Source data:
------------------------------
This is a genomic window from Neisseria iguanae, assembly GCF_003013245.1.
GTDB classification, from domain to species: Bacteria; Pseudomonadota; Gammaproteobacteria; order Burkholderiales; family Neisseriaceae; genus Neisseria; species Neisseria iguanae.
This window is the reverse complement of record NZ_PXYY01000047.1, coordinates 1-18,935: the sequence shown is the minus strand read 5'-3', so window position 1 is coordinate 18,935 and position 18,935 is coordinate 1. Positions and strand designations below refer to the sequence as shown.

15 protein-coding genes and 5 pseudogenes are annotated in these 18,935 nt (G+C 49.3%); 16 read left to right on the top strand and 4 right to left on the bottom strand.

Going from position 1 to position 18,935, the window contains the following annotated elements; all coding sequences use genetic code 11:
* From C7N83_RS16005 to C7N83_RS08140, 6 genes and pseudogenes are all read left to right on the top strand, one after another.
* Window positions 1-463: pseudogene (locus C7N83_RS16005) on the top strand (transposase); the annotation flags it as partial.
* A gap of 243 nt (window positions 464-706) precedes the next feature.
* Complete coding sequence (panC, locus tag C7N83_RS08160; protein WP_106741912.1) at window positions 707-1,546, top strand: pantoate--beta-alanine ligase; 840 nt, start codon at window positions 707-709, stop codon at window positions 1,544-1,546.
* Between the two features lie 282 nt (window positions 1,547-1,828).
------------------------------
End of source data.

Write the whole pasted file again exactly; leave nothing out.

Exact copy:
This is a genomic window from Neisseria iguanae, assembly GCF_003013245.1.
GTDB classification, from domain to species: Bacteria; Pseudomonadota; Gammaproteobacteria; order Burkholderiales; family Neisseriaceae; genus Neisseria; species Neisseria iguanae.
This window is the reverse complement of record NZ_PXYY01000047.1, coordinates 1-18,935: the sequence shown is the minus strand read 5'-3', so window position 1 is coordinate 18,935 and position 18,935 is coordinate 1. Positions and strand designations below refer to the sequence as shown.

15 protein-coding genes and 5 pseudogenes are annotated in these 18,935 nt (G+C 49.3%); 16 read left to right on the top strand and 4 right to left on the bottom strand.

Going from position 1 to position 18,935, the window contains the following annotated elements; all coding sequences use genetic code 11:
* From C7N83_RS16005 to C7N83_RS08140, 6 genes and pseudogenes are all read left to right on the top strand, one after another.
* Window positions 1-463: pseudogene (locus C7N83_RS16005) on the top strand (transposase); the annotation flags it as partial.
* A gap of 243 nt (window positions 464-706) precedes the next feature.
* Complete coding sequence (panC, locus tag C7N83_RS08160; protein WP_106741912.1) at window positions 707-1,546, top strand: pantoate--beta-alanine ligase; 840 nt, start codon at window positions 707-709, stop codon at window positions 1,544-1,546.
* Between the two features lie 282 nt (window positions 1,547-1,828).